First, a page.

There are varying origin stories, David, but you're basically correct (I've favored the one that it referred to PRR execs, and thus "Mainline" meant tonier, wealthier White Anglo-Saxon Protestants). At any rate, as long as you remember that Mainline starts as a brand, not a mathamatical formula (e.g., mainstream = median), you'll be safest. [There's no official list of Mainline denominations. Some even include (the US expression of) the RCC, while most would keep it all Protestant (well, excepting TEC, of course! ;-D). Few would include any Pentecostal denominations].

To some extent, it is the willingness to participate in ecumenical organizations (i.e., participate w/ the Mainline WASP denominations), which practically, locally, marks who is Mainline, and who is not (ergo, some Pentecostal churches/judicatories---esp. predominantly African-American ones, like COGIC---may behave in a more Mainline fashion, if they are represented in a state/local council of churches).

Oy: this is how I use my doctorate---to blather as if I'm an expert on anything... {Sigh---feeling esp. depressed about my continuing unemployment right now. Please keep me in your prayers/thoughts}

David said...

JCF wrote: as long as you remember that Mainline starts as a brand, not a mathematical formula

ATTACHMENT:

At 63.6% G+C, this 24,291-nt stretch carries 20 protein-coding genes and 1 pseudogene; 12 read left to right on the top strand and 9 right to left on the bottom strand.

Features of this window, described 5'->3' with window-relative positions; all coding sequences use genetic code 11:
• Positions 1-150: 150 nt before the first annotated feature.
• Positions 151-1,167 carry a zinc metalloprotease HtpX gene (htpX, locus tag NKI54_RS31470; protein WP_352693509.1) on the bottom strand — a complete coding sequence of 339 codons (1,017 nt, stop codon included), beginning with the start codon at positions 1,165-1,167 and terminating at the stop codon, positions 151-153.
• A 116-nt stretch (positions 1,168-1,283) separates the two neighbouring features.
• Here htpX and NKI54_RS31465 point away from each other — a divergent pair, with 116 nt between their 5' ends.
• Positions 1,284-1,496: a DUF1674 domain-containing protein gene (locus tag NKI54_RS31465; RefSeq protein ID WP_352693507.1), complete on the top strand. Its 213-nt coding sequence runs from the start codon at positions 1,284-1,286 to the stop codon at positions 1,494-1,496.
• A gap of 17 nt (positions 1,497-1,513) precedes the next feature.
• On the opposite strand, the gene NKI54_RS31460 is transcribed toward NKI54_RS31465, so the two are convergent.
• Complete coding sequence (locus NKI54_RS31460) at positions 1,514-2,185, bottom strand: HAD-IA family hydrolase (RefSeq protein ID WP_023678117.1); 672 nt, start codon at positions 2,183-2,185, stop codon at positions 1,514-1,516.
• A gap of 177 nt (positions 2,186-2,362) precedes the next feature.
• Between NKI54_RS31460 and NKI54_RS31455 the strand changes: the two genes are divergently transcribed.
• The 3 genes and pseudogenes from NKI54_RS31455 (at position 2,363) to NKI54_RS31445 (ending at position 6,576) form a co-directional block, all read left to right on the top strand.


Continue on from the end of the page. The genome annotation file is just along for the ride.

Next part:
Yes, exactly :) So I'm really not debating Dah-veed here. It's not numbers, it's brand, image, etc...

Some even include (the US expression of) the RCC

Hmmm...don't know if that "fits" the brand. Not to say that there aren't plenty of white, suburban, middle-class Roman Catholics :D Like you said, "Mainline" meant tonier, wealthier White Anglo-Saxon Protestants.

To some extent, it is the willingness to participate in ecumenical organizations

Indeed. Participation in something like the National Council of Churches seems to me to be de riguer for a "mainline" denomination.

Fred Preuss said...

Are these the same Disciples of Christ who've lost over 45% of their membership since 1970?
They're about half a million people out of 305 million, still shrinking and overwhelmingly white and middle class.
How does this 'celebrate diversity'?
Mainline still means, wealthier, tonier, European Protestants. It's still NPR at prayer. What's changed is that it was over 1/3rd of the population when Eisenhower opened the National Council of Churches' office; now, it's about 8% of the population and dropping.
Anyone care to refute any of these facts?
Anyone care to say why those of us in the non-theist community should listen to any of you anymore?

Fred Preuss said...

And the people who make donations will expect nothing in return...
'Creator' in the constitution could mean anything. It doesn't mean that there has to be 'so help me god' at the end of the presidential oath.
If Robinson wants to mince around in a chasuble, that's his business. If he claims he has a 'prophetic ministry' and can lecture me on how to vote, that's my business.
The same with Robertson and Farrakan and Sharpton. Hitchens is right-"I don't think 'Reverend' is a title of honor."